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Lon Kilgore earned a Ph.D. from the Department of Anatomy and Physiology at Kansas State University’s College of Veterinary Medicine. He has competed in weightlifting to the national level since 1972 and coached his first athletes from a garage gym to national-championship event medals in 1974. He has also competed in powerlifting, the first CrossFit Total event, wrestling and rowing. He has worked in the trenches, as a qualified national level coach or scientific consultant with athletes from rank novices to the Olympic elite and as a consultant to fitness businesses. He was co-developer of the Basic Barbell Training and Exercise Science specialty seminars for CrossFit (mid-2000s) and was an all-level certifying instructor for USA Weightlifting for more than a decade. He is a decorated military veteran (sergeant, U.S. Army). His illustration, authorship and co-authorship efforts include several best-selling books and works in numerous research journals. After a 20-year professorial career in higher academia, he currently delivers vocational-education courses through the Kilgore Academy, provides online commentary and analysis of exercise-science papers, and works as a writer and illustrator. His training concepts and fitness standards have been included in textbooks and numerous websites. You can download free PDFs of his exercise performance standards here.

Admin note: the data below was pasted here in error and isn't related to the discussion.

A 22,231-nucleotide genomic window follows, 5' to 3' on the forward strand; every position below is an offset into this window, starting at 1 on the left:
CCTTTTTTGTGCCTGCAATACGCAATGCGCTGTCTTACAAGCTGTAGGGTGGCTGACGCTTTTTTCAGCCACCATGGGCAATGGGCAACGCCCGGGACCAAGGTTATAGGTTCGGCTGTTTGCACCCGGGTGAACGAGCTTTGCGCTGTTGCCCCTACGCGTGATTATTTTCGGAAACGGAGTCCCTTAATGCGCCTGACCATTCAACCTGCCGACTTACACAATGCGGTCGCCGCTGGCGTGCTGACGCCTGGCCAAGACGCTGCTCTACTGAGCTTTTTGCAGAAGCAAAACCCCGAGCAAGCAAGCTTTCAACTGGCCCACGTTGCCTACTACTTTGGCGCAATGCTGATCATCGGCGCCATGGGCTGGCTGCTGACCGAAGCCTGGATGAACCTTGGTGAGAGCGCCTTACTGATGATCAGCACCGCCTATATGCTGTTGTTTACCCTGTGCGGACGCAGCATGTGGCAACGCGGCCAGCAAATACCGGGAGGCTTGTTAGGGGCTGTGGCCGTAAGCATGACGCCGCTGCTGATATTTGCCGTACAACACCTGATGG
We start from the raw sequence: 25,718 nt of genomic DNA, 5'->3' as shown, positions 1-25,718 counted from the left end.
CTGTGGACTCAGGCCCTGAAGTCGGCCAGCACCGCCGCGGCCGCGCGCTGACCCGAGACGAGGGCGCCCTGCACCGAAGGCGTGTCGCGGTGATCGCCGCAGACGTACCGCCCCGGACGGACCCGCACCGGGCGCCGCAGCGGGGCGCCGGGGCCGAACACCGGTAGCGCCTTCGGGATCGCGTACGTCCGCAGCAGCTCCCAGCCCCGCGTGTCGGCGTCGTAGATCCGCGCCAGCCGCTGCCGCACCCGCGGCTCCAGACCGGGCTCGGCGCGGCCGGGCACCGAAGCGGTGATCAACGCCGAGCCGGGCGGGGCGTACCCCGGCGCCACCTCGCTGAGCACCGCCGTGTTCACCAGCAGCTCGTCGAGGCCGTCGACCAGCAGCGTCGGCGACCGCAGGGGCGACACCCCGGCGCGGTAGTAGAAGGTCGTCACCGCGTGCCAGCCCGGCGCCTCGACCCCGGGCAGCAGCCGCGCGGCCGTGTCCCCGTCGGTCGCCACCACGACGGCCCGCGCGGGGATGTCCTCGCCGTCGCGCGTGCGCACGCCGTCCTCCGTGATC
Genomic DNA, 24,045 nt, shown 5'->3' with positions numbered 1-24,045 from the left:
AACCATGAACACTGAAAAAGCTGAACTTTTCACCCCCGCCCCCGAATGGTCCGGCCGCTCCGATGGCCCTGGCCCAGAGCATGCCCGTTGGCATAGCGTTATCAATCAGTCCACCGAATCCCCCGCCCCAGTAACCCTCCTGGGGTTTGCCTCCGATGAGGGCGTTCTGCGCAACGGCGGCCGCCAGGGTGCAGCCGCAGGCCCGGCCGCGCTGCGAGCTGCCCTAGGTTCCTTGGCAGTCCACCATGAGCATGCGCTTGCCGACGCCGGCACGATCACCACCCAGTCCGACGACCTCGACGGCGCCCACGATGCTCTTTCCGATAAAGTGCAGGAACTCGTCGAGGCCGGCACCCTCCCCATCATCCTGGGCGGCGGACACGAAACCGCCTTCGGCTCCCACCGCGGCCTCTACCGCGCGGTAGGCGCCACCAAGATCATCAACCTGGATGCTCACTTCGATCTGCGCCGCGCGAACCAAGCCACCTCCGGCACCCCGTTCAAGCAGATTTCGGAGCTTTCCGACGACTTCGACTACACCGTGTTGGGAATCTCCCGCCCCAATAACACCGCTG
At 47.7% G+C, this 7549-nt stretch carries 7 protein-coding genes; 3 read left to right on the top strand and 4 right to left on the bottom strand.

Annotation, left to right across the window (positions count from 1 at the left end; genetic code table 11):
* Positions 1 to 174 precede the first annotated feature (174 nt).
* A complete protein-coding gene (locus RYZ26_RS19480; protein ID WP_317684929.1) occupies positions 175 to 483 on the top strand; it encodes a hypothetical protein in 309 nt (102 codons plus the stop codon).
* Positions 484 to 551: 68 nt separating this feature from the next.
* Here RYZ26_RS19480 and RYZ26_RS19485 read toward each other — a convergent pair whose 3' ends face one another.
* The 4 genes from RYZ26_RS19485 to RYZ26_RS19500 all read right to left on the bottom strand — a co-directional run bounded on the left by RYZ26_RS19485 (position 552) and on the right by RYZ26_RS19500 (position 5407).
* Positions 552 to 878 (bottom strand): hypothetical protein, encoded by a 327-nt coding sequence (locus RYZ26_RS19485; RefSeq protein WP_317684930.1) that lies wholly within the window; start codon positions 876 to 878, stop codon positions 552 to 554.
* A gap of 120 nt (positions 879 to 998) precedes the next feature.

One comment

  1. It is true exact exercise intensity of both of these workouts is not equivalent. This is actually mentioned in the “limitation” section: “In light of these findings, future studies should apply a more accurate marker to control for exercise intensity such as %VO2max. In conjunction to this, post exercise measures of lactate should be taken to examine the anaerobic component out the bout, as well as to assure matching intensity.”

    Think the confusion comes from this:
    HR is not always a good predictor of intensity thus higher heart rate does not necessarily equal higher intensity.
    Exercise intensity is defined as the amount of calories expended at that point of exercise. With CrossFit WODs, such as Cindy, intensity begins high but then diminishes as the participant fatigues. By the end of the WOD, depending on the participant’s fitness level, it is likely the workout is of low intensity by scientific definition. The HR remains elevated despite low intensity due to the onset of blood lactate accumulation and need to remove excess hydrogen ions in the blood through the lungs.